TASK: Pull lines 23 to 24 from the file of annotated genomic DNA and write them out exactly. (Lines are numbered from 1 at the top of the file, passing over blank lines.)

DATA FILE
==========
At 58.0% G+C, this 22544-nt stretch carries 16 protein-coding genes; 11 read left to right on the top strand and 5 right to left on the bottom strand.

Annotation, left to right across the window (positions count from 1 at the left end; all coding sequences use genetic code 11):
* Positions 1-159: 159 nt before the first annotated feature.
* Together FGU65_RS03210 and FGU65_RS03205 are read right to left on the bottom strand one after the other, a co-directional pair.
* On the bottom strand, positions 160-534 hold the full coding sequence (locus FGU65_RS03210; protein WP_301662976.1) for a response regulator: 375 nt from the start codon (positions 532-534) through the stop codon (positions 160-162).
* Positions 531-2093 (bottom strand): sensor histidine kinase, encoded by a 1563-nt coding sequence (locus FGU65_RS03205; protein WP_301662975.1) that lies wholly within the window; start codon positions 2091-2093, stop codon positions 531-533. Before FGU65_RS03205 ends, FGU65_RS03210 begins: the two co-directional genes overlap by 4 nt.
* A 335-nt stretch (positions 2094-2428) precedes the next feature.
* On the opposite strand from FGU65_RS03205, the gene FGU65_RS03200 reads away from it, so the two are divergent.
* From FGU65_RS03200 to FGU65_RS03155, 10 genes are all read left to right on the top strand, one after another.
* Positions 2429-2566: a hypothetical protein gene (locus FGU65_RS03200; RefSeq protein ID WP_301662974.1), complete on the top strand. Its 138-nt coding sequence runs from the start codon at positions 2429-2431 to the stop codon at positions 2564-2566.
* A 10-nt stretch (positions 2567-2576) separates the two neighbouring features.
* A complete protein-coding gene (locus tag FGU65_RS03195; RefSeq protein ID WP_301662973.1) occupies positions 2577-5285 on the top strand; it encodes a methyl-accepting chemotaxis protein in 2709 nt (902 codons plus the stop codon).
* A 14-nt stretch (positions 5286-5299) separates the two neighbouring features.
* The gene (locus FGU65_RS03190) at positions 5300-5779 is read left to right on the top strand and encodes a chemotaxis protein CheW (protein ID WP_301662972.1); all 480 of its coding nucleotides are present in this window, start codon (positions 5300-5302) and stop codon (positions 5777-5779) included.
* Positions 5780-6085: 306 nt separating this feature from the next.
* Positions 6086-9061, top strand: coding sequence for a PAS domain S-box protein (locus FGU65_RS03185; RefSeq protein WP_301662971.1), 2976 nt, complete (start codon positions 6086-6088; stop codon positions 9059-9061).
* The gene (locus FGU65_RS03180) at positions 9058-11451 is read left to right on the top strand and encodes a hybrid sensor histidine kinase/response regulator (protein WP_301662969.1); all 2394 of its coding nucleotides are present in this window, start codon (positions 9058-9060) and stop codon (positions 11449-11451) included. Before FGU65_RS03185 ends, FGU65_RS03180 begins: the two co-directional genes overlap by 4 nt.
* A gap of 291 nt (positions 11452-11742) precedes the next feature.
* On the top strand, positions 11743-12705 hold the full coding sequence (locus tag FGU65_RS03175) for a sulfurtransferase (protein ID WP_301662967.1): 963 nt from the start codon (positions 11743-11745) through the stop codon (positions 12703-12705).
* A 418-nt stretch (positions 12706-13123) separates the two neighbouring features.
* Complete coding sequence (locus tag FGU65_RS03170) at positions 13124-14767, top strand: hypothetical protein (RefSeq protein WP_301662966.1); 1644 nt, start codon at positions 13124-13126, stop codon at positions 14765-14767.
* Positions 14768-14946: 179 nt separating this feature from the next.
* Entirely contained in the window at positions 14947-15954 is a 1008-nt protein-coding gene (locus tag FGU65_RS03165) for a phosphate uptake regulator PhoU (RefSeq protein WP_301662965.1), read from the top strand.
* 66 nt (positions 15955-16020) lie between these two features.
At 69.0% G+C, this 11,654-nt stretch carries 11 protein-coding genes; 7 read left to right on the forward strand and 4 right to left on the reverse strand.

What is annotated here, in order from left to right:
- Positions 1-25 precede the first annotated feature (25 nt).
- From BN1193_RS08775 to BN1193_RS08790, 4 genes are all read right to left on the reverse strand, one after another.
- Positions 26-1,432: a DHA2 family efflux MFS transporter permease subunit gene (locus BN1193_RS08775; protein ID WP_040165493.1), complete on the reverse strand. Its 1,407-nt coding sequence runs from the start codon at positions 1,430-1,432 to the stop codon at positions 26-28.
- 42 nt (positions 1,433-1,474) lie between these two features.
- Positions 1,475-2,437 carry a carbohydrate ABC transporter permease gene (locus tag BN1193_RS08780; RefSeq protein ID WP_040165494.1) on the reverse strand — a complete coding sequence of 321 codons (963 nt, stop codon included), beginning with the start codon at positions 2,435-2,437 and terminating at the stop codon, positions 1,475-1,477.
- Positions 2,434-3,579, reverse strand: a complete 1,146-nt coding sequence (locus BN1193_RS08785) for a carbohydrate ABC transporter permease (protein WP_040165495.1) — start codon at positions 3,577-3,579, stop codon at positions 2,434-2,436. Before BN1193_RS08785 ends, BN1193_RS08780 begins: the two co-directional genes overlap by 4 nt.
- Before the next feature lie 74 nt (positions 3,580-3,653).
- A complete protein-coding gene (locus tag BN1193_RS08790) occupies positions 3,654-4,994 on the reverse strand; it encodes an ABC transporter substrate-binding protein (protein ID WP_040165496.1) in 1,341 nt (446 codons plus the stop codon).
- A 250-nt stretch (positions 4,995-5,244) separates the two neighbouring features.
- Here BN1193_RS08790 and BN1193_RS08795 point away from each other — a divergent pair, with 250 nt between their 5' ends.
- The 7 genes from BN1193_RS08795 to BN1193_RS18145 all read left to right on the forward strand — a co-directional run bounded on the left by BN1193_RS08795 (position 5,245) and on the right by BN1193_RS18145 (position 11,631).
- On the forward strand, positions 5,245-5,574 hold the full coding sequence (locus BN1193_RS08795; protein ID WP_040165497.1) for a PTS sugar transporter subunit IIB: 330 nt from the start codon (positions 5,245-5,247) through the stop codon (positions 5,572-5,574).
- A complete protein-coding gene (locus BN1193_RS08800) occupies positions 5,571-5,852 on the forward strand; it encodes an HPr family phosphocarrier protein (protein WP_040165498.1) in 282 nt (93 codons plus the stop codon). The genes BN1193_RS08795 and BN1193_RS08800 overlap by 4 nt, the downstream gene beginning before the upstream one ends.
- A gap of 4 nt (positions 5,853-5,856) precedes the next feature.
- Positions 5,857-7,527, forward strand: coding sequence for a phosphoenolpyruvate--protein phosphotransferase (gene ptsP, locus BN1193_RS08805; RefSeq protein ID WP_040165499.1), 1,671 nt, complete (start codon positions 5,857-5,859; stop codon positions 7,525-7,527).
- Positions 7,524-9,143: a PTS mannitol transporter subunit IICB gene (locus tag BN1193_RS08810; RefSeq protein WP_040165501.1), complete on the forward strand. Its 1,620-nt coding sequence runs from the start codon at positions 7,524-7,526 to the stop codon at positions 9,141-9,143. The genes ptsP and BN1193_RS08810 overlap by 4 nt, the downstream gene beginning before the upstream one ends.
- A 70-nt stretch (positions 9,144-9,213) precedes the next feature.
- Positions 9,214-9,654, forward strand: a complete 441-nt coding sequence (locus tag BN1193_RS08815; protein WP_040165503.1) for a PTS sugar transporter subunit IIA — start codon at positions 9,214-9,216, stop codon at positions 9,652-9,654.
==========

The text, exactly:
* Entirely contained in the window at positions 14947-15954 is a 1008-nt protein-coding gene (locus tag FGU65_RS03165) for a phosphate uptake regulator PhoU (RefSeq protein WP_301662965.1), read from the top strand.
* 66 nt (positions 15955-16020) lie between these two features.